June 4, 2009

Triumph of the Sell
Matt Yglesias makes a good point in a post analyzing the food and beverage lobby's mobilization to oppose an increase in sugar/soda/alcohol taxes as a means to fund health care reform:

The fact that the people who sell and market this stuff don't want to pay the tax is, politically, a crucial fact. But on the merits it's neither here nor there. Policymakers aren't supposed to be serving the interests of the guys who make Coors Light ads or who make a living by selling an addictive substance to people with a serious problem.

Right. You'd think this is obvious. And yet our political system, along with the media for that matter, continue to show a bizarre and overwhelming deference to the objections, desires, and, too often, the research of companies whose products would be directly affected by government regulations. Maybe their arguments shouldn't be totally ignored. How about just severely discounted. You know, we get it. A soda company isn't going to like the fact that its product will have a special tax on it. Nor will Sunoco cheer a ban on bisphenol-A. And, make no mistake, they will spend millions of dollars communicating that fact to politicians and consumers.

Look, I understand the political realities of the influence of lobbying and regulatory capture and all that. I get that the playing field is slanted in favor of corporate interests. But this goes beyond corporate lobbyists' ability to dominate the legislative process and beyond the fact that, for example, the FDA relies on product studies performed by the companies who stand to profit from the product at issue. Americans just have way too much faith in corporations, so why shouldn't our politicians and the media?

It's not like this everywhere, of course. Europeans and their representatives take a much more skeptical stance toward corporations. They seem to understand that the profit motive just might cloud a company's judgment. It's not perfection on the other side of the Atlantic, but Europeans do seem to get things right more often that we do. They restrict the use of many toxic substances -- from artificial food colorings to pesticides -- that we still allow. Benefits like universal health care, family allowances, and paid maternity and sick leave are common on the Continent in large part because corporate objections were never taken for anything but what they were -- an obvious expression of self-interest by the corporate sector. There just doesn't seem to be the same willingness to throw reforms out the window because it might inconvenience some corporate citizens.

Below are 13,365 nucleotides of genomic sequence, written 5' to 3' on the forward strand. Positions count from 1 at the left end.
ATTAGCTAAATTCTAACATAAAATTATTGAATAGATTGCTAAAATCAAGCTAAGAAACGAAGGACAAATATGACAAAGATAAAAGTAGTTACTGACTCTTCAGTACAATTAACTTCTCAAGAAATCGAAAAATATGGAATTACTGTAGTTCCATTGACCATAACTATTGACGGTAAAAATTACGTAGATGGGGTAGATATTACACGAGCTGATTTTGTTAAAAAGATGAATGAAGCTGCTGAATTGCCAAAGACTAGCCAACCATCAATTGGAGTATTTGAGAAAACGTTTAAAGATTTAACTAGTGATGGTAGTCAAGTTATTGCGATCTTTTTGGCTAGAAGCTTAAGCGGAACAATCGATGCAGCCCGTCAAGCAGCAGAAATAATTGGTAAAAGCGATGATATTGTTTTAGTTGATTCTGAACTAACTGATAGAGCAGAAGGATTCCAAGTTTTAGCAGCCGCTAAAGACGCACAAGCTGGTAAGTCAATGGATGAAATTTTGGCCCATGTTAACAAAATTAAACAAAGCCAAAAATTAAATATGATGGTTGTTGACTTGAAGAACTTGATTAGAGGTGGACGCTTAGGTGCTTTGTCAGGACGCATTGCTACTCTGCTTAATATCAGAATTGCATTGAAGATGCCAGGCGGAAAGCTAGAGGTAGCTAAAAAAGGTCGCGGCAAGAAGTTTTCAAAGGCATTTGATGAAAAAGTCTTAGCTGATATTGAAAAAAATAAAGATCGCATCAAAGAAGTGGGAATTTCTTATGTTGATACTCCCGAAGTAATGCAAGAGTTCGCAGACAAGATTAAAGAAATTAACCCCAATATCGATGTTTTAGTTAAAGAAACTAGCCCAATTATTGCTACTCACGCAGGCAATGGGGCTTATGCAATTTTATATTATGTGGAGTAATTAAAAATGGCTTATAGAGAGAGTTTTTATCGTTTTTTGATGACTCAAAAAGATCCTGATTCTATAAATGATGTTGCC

Whereas here, a bunch of companies making enough noise about being singled out for a tax is often enough to kill it. As if politicians are shocked, shocked to discover that taxing a product will make it more expensive. Who knew?! I remain stumped by why such complaints should carry any weight with anyone. Our willingness to bend over backward for corporations says everything about the vast numbers of regulatory failures we've had over the last decade. People like to laugh off the old "What's good for GM is good for America" line as corporate hubris. But from what I can tell, that sentiment continues to pervade American boardrooms and, too often, Congressional hearing rooms as well. And it strikes me as too deep rooted an American vice to be plucked from the collective unconscious anytime soon.

Update: Chris Hayes at The Nation has a distressing companion piece on the full court press corporate lobbyists have underway against Democrats. Again, institutional issues surrounding corporate influence are huge. But I still don't think that's the whole picture. There's something deeper going on involving a government and media that, rather than seeing their roles as a counterweight to corporate interests, instead see themselves as natural allies. This goes along with a general public that wants to believe that corporations have a consumer's best interests at heart.

Photo by Skelly B used under a CC license

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